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Lucy Barnard-Brak, Tonya Davis, Tracey Sulak and Victor Brak

Objective:

The purpose of the current study was to examine the association between structured physical activity, specifically physical education, and symptoms of Attention Deficit Hyperactivity Disorder (ADHD). Physical activity may be associated with lower levels of symptoms of ADHD and this rationale provided the impetus for the current study.

Methods:

A community-based, nationally representative sample of children from the Early Childhood Longitudinal Study, Kindergarten cohort (ECLS-K) was used. Structural equation modeling was used to examine the association of physical activity with symptoms of Attention Deficit Hyperactivity Disorder. Two random subsamples were drawn for the purposes of cross-validation of our model. Statistics reflecting model ft are reported.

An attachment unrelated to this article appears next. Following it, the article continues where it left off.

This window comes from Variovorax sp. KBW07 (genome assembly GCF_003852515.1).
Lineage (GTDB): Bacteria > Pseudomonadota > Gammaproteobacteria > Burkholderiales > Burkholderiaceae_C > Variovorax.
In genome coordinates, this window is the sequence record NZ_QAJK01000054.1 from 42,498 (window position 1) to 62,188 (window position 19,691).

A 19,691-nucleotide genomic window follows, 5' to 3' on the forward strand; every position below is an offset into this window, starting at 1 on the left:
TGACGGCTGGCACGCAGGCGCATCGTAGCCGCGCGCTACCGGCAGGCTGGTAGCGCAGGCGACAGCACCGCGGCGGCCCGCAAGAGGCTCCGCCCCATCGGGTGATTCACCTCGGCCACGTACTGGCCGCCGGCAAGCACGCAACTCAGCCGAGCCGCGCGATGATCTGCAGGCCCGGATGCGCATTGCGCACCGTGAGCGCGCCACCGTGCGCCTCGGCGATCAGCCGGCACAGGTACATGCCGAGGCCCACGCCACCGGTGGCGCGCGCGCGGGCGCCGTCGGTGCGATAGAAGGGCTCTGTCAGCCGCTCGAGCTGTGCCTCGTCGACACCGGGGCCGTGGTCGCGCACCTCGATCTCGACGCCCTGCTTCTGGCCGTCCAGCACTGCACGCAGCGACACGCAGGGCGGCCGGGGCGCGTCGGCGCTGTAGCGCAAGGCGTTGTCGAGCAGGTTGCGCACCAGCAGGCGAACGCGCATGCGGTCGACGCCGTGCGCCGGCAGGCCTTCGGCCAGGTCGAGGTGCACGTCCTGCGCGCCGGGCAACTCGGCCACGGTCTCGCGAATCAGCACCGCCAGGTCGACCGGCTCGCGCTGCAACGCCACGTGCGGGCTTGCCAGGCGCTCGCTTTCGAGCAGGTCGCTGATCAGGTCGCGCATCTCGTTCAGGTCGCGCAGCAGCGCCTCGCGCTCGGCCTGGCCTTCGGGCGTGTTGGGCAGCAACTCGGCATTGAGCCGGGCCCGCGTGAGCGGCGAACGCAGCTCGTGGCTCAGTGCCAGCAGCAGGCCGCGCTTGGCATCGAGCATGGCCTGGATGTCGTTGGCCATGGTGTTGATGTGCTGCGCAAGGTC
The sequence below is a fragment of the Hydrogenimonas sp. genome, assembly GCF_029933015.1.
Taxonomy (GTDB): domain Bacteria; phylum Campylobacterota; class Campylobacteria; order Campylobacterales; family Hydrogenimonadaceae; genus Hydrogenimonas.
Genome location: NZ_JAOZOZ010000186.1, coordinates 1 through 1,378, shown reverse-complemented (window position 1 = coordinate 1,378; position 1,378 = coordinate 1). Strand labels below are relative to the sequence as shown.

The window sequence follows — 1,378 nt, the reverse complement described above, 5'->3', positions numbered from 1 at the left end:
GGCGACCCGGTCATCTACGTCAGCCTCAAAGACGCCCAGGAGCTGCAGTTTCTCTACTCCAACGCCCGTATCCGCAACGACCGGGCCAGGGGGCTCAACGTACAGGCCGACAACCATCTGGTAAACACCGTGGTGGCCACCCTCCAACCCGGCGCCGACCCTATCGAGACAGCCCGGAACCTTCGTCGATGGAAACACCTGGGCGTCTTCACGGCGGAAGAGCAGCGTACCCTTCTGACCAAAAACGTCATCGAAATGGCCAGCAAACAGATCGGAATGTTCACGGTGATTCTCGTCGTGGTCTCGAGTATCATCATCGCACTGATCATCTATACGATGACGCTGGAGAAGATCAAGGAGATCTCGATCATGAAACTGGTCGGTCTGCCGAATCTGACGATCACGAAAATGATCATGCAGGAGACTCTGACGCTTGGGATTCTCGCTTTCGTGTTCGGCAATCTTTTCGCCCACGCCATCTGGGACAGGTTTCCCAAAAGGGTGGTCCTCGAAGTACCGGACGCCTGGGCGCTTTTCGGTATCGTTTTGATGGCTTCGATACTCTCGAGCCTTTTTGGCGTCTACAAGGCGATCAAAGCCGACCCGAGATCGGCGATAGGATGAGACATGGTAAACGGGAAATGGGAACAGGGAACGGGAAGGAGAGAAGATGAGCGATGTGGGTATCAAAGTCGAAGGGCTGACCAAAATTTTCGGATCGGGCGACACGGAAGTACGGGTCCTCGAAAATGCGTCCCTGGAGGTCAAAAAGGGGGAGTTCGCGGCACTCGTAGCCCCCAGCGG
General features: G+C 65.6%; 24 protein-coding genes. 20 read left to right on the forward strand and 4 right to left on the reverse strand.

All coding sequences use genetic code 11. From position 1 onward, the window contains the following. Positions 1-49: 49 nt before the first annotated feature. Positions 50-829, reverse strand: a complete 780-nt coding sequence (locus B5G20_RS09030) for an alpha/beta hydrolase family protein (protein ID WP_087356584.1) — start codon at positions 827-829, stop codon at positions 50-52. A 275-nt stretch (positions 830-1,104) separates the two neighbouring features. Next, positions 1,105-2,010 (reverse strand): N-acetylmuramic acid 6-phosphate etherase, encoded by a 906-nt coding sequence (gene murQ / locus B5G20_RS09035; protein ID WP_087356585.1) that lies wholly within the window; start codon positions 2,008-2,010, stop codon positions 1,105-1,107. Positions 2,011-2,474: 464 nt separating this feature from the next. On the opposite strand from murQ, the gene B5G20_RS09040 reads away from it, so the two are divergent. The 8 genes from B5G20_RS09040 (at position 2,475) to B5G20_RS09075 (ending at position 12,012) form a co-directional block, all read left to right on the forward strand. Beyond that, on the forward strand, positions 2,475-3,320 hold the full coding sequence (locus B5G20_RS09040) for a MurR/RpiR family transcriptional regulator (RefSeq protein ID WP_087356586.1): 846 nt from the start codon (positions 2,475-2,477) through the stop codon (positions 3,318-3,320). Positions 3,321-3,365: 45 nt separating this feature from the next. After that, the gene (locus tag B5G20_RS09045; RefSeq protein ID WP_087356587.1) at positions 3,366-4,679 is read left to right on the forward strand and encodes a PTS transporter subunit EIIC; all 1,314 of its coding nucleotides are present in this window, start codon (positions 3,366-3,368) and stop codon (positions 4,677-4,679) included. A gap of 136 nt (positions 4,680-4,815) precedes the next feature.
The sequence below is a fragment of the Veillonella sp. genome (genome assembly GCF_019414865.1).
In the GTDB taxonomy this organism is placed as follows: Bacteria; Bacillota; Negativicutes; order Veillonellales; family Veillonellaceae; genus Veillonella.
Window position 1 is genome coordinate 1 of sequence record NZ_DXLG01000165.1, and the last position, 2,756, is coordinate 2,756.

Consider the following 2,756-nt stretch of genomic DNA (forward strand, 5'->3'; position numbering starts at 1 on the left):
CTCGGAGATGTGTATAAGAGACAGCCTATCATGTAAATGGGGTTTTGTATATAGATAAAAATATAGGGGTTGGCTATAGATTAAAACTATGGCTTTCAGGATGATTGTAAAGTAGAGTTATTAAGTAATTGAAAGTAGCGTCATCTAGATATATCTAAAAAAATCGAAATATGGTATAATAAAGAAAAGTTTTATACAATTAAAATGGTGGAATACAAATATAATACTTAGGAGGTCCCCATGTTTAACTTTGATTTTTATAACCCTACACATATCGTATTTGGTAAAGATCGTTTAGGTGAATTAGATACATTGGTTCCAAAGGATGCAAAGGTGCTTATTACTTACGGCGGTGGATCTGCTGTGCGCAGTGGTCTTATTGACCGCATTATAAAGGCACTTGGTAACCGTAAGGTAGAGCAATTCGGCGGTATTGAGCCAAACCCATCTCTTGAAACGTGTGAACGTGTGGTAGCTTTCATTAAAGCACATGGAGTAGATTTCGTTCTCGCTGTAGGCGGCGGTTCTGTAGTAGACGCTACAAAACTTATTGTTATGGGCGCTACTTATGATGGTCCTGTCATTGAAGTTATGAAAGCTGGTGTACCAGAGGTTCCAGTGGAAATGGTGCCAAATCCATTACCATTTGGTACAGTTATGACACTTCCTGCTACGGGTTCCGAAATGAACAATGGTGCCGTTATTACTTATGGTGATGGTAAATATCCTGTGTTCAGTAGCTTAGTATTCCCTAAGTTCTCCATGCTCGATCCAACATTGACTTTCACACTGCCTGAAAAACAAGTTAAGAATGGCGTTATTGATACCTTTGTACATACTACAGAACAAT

Results:

With a standardized path coefficient value of –.23, findings from the current study indicate a significant, inverse association between physical education, as a structured form of physical activity, with the symptoms of Attention Deficit Hyperactivity Disorder in children.

Conclusions:

Using a community-based, nationally representative sample of children aged 5 to 7 years old from the United States, the results of the current study suggest that physical education, as a structured form of physical activity, may be considered as associated with lower levels of symptoms of ADHD across time.